Having an effective compliance programme is not a mitigating factor in imposing sanctions and penalties. However, having an effective compliance programme can lead to lower fines or immunity from fines in the sense that, if a company has an effective compliance programme, cartel agreements will come to light in an early stage and the company can apply for leniency.

Sanctions in the administrative procedure cannot be extended to mandatory consumer redress.

Once the ACM has issued a decision, the addressees of the decision may lodge an objection with the ACM itself. One may, however, ask the ACM in the notice of objection to agree with a direct appeal against the decision with the District Court. The objection must be lodged within six weeks of the decision being received. If the ACM agrees with the direct appeal, it will forward the notice of objections and the file to the Court. If the ACM does not agree with a direct appeal to the Court, it will reconsider its decision, after having heard the company that lodged the objection. After the ACM has decided on the objection, an appeal may be lodged with the District Court of Rotterdam, again within six weeks of the decision on the objections being issued.

An appeal against a judgment of the District Court can be lodged with the Trade and Industries Appeal Tribunal.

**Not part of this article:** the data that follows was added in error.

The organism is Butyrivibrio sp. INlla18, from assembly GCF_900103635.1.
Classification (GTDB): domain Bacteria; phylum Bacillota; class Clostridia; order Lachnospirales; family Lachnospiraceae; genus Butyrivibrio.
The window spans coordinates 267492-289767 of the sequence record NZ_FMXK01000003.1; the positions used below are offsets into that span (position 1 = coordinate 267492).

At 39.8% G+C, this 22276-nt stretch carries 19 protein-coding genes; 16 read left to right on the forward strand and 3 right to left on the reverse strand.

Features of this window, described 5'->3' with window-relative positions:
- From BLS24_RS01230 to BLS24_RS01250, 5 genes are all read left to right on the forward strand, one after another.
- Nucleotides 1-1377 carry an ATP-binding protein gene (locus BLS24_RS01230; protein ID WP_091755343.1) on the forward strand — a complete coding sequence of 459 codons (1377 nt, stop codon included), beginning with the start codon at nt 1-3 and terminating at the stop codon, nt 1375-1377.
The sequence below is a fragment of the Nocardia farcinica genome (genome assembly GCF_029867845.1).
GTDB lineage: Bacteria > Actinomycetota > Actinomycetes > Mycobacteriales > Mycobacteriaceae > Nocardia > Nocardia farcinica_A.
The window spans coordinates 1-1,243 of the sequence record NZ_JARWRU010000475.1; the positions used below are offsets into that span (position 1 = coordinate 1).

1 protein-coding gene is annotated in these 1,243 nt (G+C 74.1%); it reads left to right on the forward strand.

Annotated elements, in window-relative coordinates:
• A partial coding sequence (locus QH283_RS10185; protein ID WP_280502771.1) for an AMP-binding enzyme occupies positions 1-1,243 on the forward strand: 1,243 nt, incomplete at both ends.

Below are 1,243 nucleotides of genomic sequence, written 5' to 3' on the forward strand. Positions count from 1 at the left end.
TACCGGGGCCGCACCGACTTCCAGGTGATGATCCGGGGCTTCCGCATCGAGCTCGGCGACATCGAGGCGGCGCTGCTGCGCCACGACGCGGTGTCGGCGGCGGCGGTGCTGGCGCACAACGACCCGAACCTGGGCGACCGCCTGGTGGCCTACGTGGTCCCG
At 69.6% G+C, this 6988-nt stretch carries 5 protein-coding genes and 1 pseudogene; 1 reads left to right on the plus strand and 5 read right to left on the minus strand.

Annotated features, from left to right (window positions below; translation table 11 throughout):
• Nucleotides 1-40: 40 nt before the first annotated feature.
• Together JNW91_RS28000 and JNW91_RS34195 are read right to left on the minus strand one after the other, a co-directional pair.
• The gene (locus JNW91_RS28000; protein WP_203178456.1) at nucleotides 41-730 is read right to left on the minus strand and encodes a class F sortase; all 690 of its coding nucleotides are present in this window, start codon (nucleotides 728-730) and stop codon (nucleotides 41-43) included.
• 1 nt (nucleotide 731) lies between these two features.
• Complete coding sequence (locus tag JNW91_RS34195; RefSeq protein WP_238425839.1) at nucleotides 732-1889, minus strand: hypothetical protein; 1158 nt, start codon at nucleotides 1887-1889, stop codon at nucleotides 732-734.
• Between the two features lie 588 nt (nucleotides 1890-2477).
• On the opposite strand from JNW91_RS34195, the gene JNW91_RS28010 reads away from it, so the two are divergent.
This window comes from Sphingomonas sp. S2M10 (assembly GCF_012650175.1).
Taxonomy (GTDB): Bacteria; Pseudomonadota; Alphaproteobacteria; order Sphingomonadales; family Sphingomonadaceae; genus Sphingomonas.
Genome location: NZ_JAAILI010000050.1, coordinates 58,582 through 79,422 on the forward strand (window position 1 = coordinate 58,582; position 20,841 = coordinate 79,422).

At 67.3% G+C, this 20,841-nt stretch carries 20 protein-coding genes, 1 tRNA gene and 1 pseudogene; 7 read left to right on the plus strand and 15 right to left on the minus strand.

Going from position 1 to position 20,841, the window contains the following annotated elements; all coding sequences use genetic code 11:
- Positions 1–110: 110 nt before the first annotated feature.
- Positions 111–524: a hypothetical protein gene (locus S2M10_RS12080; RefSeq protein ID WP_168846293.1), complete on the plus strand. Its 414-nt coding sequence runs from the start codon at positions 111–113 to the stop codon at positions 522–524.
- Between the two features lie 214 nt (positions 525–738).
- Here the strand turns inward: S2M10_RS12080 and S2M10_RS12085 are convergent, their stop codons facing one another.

Both the District Court and the Trade and Industries Appeal Tribunal have full jurisdiction and can therefore review the ACM’s findings of facts and legal assessments, as well as sanctions.

Nysingh Advocaten–Notarissen N.V

Burg. Roelenweg 11
8021 EV Zwolle

+31 (0)88 752 00 00

info@nysingh.nl www.nysingh.nl
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Authors



Nysingh Advocaten-Notarissen N.V offers its international clients a full range of legal services, with over 95 lawyers dedicated to building trust and developing business through responsiveness, accessibility and thorough, practical knowledge of clients’ industries and markets. The eight lawyers in its EU and competition law team advise on all competition law matters, including co-operation agreements, distribution systems and merger control in a variety of business sectors. The team has particular experience of defending companies in cartel investigations and structuring financial arrangements in accordance with state aid law and state aid notifications to the European Commission. It also advises on import barriers, especially in the food sector. The firm is part of one of the world’s largest legal networks, TAGLaw, with a presence in more than 90 countries around the world through 155 firms.